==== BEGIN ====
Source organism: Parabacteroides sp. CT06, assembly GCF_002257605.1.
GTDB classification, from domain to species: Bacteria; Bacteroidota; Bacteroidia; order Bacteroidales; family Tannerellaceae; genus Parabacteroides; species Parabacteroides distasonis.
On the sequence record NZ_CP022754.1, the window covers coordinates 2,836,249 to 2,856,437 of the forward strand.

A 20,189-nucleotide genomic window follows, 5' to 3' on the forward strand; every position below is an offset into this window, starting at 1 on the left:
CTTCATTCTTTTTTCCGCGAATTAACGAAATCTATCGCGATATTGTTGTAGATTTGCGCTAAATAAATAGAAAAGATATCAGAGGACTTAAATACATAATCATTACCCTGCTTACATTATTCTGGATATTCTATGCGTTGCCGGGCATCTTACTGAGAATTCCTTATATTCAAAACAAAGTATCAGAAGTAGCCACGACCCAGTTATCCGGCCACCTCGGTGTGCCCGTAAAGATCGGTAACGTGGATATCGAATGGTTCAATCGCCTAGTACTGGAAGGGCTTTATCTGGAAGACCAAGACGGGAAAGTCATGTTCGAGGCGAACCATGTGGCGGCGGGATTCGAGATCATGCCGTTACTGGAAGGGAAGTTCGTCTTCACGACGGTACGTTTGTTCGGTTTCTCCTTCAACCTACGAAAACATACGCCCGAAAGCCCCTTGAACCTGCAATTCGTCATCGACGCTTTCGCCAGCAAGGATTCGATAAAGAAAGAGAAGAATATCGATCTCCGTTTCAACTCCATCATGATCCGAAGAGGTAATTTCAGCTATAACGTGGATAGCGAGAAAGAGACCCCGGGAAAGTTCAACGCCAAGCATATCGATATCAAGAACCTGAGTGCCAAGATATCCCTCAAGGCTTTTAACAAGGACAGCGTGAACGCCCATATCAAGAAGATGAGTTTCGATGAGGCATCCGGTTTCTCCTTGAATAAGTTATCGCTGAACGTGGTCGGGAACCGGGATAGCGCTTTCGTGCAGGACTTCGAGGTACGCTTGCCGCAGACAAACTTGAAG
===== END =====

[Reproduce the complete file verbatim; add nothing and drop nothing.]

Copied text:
Source organism: Parabacteroides sp. CT06, assembly GCF_002257605.1.
GTDB classification, from domain to species: Bacteria; Bacteroidota; Bacteroidia; order Bacteroidales; family Tannerellaceae; genus Parabacteroides; species Parabacteroides distasonis.
On the sequence record NZ_CP022754.1, the window covers coordinates 2,836,249 to 2,856,437 of the forward strand.

A 20,189-nucleotide genomic window follows, 5' to 3' on the forward strand; every position below is an offset into this window, starting at 1 on the left:
CTTCATTCTTTTTTCCGCGAATTAACGAAATCTATCGCGATATTGTTGTAGATTTGCGCTAAATAAATAGAAAAGATATCAGAGGACTTAAATACATAATCATTACCCTGCTTACATTATTCTGGATATTCTATGCGTTGCCGGGCATCTTACTGAGAATTCCTTATATTCAAAACAAAGTATCAGAAGTAGCCACGACCCAGTTATCCGGCCACCTCGGTGTGCCCGTAAAGATCGGTAACGTGGATATCGAATGGTTCAATCGCCTAGTACTGGAAGGGCTTTATCTGGAAGACCAAGACGGGAAAGTCATGTTCGAGGCGAACCATGTGGCGGCGGGATTCGAGATCATGCCGTTACTGGAAGGGAAGTTCGTCTTCACGACGGTACGTTTGTTCGGTTTCTCCTTCAACCTACGAAAACATACGCCCGAAAGCCCCTTGAACCTGCAATTCGTCATCGACGCTTTCGCCAGCAAGGATTCGATAAAGAAAGAGAAGAATATCGATCTCCGTTTCAACTCCATCATGATCCGAAGAGGTAATTTCAGCTATAACGTGGATAGCGAGAAAGAGACCCCGGGAAAGTTCAACGCCAAGCATATCGATATCAAGAACCTGAGTGCCAAGATATCCCTCAAGGCTTTTAACAAGGACAGCGTGAACGCCCATATCAAGAAGATGAGTTTCGATGAGGCATCCGGTTTCTCCTTGAATAAGTTATCGCTGAACGTGGTCGGGAACCGGGATAGCGCTTTCGTGCAGGACTTCGAGGTACGCTTGCCGCAGACAAACTTGAAG